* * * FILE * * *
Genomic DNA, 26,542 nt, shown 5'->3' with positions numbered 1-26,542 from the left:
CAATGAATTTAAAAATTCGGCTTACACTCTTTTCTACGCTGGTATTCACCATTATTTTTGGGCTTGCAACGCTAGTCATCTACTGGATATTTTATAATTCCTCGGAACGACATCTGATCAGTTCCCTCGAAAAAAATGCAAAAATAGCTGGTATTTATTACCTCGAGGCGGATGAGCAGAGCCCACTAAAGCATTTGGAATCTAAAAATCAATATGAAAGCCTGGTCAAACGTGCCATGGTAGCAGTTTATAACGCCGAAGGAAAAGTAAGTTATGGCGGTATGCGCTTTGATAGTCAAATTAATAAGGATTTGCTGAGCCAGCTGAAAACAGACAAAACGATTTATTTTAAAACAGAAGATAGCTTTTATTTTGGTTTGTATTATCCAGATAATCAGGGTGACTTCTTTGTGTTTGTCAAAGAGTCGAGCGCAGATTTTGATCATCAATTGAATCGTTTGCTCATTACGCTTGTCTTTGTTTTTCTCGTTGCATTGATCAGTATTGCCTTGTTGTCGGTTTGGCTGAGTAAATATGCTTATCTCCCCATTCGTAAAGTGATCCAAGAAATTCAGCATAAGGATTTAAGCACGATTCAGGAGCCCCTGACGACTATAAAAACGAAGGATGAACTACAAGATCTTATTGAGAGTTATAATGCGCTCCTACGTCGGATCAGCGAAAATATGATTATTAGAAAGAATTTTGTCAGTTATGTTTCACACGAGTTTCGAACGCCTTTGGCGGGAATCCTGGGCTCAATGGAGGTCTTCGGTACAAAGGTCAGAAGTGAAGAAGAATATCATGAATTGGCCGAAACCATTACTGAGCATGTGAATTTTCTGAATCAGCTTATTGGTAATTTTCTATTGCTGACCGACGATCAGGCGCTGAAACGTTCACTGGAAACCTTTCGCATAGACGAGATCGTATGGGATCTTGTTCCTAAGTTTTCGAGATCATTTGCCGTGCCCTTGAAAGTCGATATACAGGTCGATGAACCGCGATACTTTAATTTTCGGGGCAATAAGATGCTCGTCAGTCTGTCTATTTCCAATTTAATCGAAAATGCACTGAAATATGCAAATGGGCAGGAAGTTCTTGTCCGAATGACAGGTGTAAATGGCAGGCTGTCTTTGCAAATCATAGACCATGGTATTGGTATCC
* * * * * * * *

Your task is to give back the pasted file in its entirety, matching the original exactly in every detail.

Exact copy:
Genomic DNA, 26,542 nt, shown 5'->3' with positions numbered 1-26,542 from the left:
CAATGAATTTAAAAATTCGGCTTACACTCTTTTCTACGCTGGTATTCACCATTATTTTTGGGCTTGCAACGCTAGTCATCTACTGGATATTTTATAATTCCTCGGAACGACATCTGATCAGTTCCCTCGAAAAAAATGCAAAAATAGCTGGTATTTATTACCTCGAGGCGGATGAGCAGAGCCCACTAAAGCATTTGGAATCTAAAAATCAATATGAAAGCCTGGTCAAACGTGCCATGGTAGCAGTTTATAACGCCGAAGGAAAAGTAAGTTATGGCGGTATGCGCTTTGATAGTCAAATTAATAAGGATTTGCTGAGCCAGCTGAAAACAGACAAAACGATTTATTTTAAAACAGAAGATAGCTTTTATTTTGGTTTGTATTATCCAGATAATCAGGGTGACTTCTTTGTGTTTGTCAAAGAGTCGAGCGCAGATTTTGATCATCAATTGAATCGTTTGCTCATTACGCTTGTCTTTGTTTTTCTCGTTGCATTGATCAGTATTGCCTTGTTGTCGGTTTGGCTGAGTAAATATGCTTATCTCCCCATTCGTAAAGTGATCCAAGAAATTCAGCATAAGGATTTAAGCACGATTCAGGAGCCCCTGACGACTATAAAAACGAAGGATGAACTACAAGATCTTATTGAGAGTTATAATGCGCTCCTACGTCGGATCAGCGAAAATATGATTATTAGAAAGAATTTTGTCAGTTATGTTTCACACGAGTTTCGAACGCCTTTGGCGGGAATCCTGGGCTCAATGGAGGTCTTCGGTACAAAGGTCAGAAGTGAAGAAGAATATCATGAATTGGCCGAAACCATTACTGAGCATGTGAATTTTCTGAATCAGCTTATTGGTAATTTTCTATTGCTGACCGACGATCAGGCGCTGAAACGTTCACTGGAAACCTTTCGCATAGACGAGATCGTATGGGATCTTGTTCCTAAGTTTTCGAGATCATTTGCCGTGCCCTTGAAAGTCGATATACAGGTCGATGAACCGCGATACTTTAATTTTCGGGGCAATAAGATGCTCGTCAGTCTGTCTATTTCCAATTTAATCGAAAATGCACTGAAATATGCAAATGGGCAGGAAGTTCTTGTCCGAATGACAGGTGTAAATGGCAGGCTGTCTTTGCAAATCATAGACCATGGTATTGGTATCC